Telstar (August 1962)

Play this while you read ….

Listening to the radio on an August Sunday evening, while Mum irons in the sitting room. She is waiting for Sing Something Simple, its opening verse in sickly sweet harmony: ‘Sing something simple/ As cares go by / Sing something simple / Just you and I’.

We seem to be grouped round, very close, all five of us. I am sitting high up to the wooden bureau which then stood on the back wall. Perhaps I am drawing or writing and the blue and white radio with its plastic round dial and padded plastic blue back is standing on top. Before Mum’s programme comes on, we catch the end of another, hear a record being played. This music begins like some mistake, crackling and buzzing as if the clumsy tuning dial on the radio has been nudged but eventually and incongruously a tambourine or hi-hat is tapping somewhere, electric guitars are labouring up a scale to a climax and the main tune begins to a galloping drum beat, instantly hummable on guitar and electric organ: da-da dah, da-di-da-di-da-dah.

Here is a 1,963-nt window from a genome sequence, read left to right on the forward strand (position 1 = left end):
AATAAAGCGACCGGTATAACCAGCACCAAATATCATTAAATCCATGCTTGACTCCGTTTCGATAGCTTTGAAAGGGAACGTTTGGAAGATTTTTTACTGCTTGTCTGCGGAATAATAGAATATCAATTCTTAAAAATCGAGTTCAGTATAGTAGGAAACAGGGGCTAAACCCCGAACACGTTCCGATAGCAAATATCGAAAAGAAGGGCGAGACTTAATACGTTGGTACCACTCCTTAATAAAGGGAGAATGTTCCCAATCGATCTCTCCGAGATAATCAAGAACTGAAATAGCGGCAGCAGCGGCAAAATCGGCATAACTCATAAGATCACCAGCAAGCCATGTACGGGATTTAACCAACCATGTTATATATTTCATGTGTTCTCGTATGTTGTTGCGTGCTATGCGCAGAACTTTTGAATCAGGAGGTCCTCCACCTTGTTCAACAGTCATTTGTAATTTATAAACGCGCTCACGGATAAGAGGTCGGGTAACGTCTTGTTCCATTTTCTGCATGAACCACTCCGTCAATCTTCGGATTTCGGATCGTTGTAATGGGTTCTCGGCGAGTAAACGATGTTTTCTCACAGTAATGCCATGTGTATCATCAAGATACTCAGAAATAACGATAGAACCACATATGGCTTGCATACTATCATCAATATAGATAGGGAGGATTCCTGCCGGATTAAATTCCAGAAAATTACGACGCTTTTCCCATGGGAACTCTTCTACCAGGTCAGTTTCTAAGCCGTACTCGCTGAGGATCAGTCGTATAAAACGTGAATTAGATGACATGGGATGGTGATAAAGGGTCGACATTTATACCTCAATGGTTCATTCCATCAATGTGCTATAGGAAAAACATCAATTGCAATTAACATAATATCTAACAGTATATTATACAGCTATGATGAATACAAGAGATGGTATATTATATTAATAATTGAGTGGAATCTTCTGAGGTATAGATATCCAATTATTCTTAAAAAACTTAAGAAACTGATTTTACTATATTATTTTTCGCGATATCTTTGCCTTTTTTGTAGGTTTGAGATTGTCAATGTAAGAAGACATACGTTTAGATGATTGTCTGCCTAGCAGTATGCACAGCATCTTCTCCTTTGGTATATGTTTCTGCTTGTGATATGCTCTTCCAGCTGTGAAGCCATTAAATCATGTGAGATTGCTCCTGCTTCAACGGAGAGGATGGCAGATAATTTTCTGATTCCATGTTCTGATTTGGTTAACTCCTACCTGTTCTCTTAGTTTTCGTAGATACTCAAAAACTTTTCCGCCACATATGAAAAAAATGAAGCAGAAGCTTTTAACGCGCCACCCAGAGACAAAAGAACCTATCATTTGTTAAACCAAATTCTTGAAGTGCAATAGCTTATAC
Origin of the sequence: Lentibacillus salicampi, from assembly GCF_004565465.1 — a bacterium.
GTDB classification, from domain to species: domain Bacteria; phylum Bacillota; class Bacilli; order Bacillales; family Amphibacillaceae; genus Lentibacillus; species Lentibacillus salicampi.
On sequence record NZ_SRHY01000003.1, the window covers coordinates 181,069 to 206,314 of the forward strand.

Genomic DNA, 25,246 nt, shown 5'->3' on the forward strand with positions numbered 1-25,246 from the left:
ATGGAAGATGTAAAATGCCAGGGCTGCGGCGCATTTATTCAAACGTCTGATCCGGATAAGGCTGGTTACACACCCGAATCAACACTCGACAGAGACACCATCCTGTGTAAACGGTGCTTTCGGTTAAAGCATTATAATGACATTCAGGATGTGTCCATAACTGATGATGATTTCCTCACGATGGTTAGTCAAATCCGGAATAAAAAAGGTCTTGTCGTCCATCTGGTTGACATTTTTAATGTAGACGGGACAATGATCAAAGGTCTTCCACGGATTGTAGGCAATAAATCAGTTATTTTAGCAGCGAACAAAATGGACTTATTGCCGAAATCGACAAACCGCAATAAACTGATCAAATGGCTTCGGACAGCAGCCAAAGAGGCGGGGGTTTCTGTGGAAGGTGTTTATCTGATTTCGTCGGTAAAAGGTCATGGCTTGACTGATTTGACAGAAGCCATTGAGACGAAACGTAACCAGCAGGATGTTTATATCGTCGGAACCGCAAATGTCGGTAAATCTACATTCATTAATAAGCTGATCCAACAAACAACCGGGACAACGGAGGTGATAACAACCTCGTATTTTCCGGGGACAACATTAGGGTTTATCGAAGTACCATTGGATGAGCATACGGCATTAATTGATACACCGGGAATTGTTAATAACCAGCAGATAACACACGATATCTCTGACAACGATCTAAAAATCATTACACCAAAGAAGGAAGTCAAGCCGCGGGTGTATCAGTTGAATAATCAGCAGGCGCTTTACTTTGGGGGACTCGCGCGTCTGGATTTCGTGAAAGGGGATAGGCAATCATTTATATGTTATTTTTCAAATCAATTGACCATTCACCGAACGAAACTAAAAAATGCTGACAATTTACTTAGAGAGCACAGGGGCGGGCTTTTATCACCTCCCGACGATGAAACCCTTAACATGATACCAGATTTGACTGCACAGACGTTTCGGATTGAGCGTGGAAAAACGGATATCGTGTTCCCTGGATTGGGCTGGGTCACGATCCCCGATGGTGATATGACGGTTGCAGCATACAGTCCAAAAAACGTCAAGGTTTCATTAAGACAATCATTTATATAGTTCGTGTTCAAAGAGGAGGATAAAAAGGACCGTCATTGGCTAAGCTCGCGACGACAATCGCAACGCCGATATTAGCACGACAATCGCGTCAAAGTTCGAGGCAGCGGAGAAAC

Dad is trying to explain that the opening buzzing and hissing really is a satellite relay tuning in and I believe it – maybe he does too – and my thoughts are off into the air as the melody repeats itself, urging upwards in later sections which twangle in a more unearthly fashion and – despite a horrible earthen, earth-bound lurch to a higher key later – the climactic growling male voice – ah-ah-ahh, ah-ah-ah-ah-ah-ahh – sends me away into a faux modern state of mind.

I’m not sure I am envisaging anything you’d call space – its blackness, cold and starry – but something far looser, more ill-defined, one place sending messages across distance to another; long empty spaces, but spaces more my familiars.

The clouds moving in a procession across the big sky to the northwest of our red-roofed house. The width of the darkened fields opposite the house. The canal’s black water. In places, the ripple of stars.

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